From the Blogosphere
GMA Coverage of Pacquiao-Clottey Fight a Disgrace
Too Many Commercials. Too Many Commercials. Too Many...
Mar. 14, 2010 05:23 AM
The good news is that people are able to watch Manny Pacquiao's fights here in the Philippines free of charge, on the leading broadcast television network, GMA. The bad news is that GMA shamelessly fills its coverage with enough commercials to choke an elephant.
Estimates of poverty in the Philippines vary, but it's realistic to say that 40% of the country's 92 million people fall below a poverty line no matter where it's drawn. Another 20% or so struggle to have more than one meal a day. About 25 million fall into an emerging "middle class," but this is a middle class along the lines of the US in 1963.
So even though the pay-per-view theaters and coliseums were full today with fans of Pambansang Kamao (the National Fist), generally paying between $5 and $20 apiece, the reality is that the vast majority of people here watched the fight on GMA.
And GMA was utterly disgraceful, in my opinion, in loading its coverage with commercials. The pre-fight and undercard stuff started at 10am, with four hours devoted to covering about 75 minutes of fighting.
The main event then started at 2pm, more than half an hour after the result had been announced on a rival network. GMA then layered in more than 100 minutes of commercials against the 47-minute duration of the actual fight, and a continuous stream of banner ads at the bottom of the screen during the actual fighting.
To me, this is exploitation. I would remind GMA that the federal government in the US had to step in against the avaricious networks in the 70s to put limits on the number of commercials they were allowed to run.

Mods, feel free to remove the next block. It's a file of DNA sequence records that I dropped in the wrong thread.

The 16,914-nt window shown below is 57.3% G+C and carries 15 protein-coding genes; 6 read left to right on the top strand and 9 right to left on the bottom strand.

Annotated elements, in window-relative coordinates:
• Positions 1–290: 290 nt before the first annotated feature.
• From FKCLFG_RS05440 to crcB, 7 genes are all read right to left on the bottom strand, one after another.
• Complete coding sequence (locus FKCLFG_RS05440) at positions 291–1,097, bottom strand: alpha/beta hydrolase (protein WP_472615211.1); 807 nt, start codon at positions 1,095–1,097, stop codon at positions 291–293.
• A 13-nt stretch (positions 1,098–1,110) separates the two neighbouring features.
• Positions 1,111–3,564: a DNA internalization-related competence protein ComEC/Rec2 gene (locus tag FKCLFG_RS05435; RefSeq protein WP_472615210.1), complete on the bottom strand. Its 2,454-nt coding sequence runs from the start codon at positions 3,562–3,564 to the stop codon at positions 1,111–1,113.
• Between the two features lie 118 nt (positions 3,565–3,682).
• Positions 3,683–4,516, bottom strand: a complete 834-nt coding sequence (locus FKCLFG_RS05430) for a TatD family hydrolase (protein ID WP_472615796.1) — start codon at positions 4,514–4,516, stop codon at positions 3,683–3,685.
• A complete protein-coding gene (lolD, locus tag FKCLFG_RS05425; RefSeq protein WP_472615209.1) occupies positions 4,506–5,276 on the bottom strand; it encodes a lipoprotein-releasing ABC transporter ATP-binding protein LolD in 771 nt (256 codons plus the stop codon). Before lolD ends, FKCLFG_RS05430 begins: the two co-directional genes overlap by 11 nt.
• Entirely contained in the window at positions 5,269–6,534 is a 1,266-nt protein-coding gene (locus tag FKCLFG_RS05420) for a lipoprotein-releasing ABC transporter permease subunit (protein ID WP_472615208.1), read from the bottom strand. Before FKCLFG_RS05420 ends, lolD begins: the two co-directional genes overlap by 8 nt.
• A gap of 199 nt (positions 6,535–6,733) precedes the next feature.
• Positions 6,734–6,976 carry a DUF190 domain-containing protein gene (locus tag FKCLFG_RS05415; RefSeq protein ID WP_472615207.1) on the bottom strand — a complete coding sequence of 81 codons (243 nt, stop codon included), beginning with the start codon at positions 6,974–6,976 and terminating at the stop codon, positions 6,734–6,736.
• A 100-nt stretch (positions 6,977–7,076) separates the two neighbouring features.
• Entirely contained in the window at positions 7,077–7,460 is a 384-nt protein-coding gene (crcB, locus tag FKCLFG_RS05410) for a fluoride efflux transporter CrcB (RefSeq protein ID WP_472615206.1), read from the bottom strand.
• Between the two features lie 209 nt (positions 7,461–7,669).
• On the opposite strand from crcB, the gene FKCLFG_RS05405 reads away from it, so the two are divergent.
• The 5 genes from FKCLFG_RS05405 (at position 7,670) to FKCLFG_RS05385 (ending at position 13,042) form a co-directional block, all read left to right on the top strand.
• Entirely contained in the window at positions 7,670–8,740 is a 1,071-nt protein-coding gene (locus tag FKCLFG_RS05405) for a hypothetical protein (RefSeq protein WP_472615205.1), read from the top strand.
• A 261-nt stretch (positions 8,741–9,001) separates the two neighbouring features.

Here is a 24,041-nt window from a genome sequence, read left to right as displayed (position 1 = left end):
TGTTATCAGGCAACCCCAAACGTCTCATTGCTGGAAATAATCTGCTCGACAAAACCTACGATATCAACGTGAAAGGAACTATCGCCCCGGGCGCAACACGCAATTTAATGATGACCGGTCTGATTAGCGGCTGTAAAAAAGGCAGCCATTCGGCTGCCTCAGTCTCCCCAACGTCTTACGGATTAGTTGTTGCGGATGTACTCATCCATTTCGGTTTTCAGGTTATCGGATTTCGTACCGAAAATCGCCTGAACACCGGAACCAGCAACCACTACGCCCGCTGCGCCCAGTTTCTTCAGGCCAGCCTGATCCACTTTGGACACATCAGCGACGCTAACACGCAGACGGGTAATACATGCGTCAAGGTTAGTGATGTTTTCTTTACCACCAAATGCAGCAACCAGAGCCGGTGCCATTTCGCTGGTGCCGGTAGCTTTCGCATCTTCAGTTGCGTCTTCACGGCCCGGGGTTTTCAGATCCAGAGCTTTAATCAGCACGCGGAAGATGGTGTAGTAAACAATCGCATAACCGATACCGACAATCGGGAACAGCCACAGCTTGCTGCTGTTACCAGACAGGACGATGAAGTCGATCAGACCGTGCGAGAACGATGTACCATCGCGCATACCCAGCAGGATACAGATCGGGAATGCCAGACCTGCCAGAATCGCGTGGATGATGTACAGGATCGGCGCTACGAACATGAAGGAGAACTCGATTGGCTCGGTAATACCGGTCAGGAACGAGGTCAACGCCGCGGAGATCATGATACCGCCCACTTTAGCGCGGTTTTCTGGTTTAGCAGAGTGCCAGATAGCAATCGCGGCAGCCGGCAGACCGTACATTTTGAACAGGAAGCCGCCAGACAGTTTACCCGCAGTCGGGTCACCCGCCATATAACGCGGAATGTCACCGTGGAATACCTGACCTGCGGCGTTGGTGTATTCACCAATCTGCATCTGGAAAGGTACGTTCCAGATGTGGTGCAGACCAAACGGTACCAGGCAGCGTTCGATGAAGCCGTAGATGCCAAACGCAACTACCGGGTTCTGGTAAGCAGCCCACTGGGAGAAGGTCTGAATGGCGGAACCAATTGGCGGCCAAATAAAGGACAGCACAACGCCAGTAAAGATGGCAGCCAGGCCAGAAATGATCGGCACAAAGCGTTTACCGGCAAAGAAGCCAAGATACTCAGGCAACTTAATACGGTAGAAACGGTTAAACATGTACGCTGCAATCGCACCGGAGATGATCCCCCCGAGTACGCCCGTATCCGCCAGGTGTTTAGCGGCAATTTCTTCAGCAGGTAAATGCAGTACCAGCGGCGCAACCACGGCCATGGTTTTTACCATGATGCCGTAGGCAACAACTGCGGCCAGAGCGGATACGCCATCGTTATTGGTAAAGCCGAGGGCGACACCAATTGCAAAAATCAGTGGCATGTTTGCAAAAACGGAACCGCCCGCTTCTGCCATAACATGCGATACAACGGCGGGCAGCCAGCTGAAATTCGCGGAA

At the time, the networks had no clue that one day they would be abandoned as cable channels brought them real competition and as rising affluence allowed viewers to tune them out.
Living in the Philippines is often like living in the US in 1963, good and bad.
The good is that this is still a polite society, conservative of dress, absent of the crass sluttishness that has come to characterize the US. Newspapers (and to be fair, GMA and its rival ABS/CBN) take political coverage seriously, as do the candidates. Traffic, while chaotic, is mostly absent of the self-centered aggression found in the US. Popular singers have real talent.
But, on the other side of the coin...only now are people cracking down on smoking, birth control remains highly controversial, employers are allowed to mention specific age groups and a desire for employees to be "good looking," and the food companies push a non-stop cornucopia of sugar-laden cereal and "smart food" for anxious parents trying to do the best for their children.
And the leading broadcast network thinks it can run about three times a decent number of commericals during an event that defines "must see" for a nation with precious few international heroes.
In other words, the people here are great; some of the companies that serve them, less so.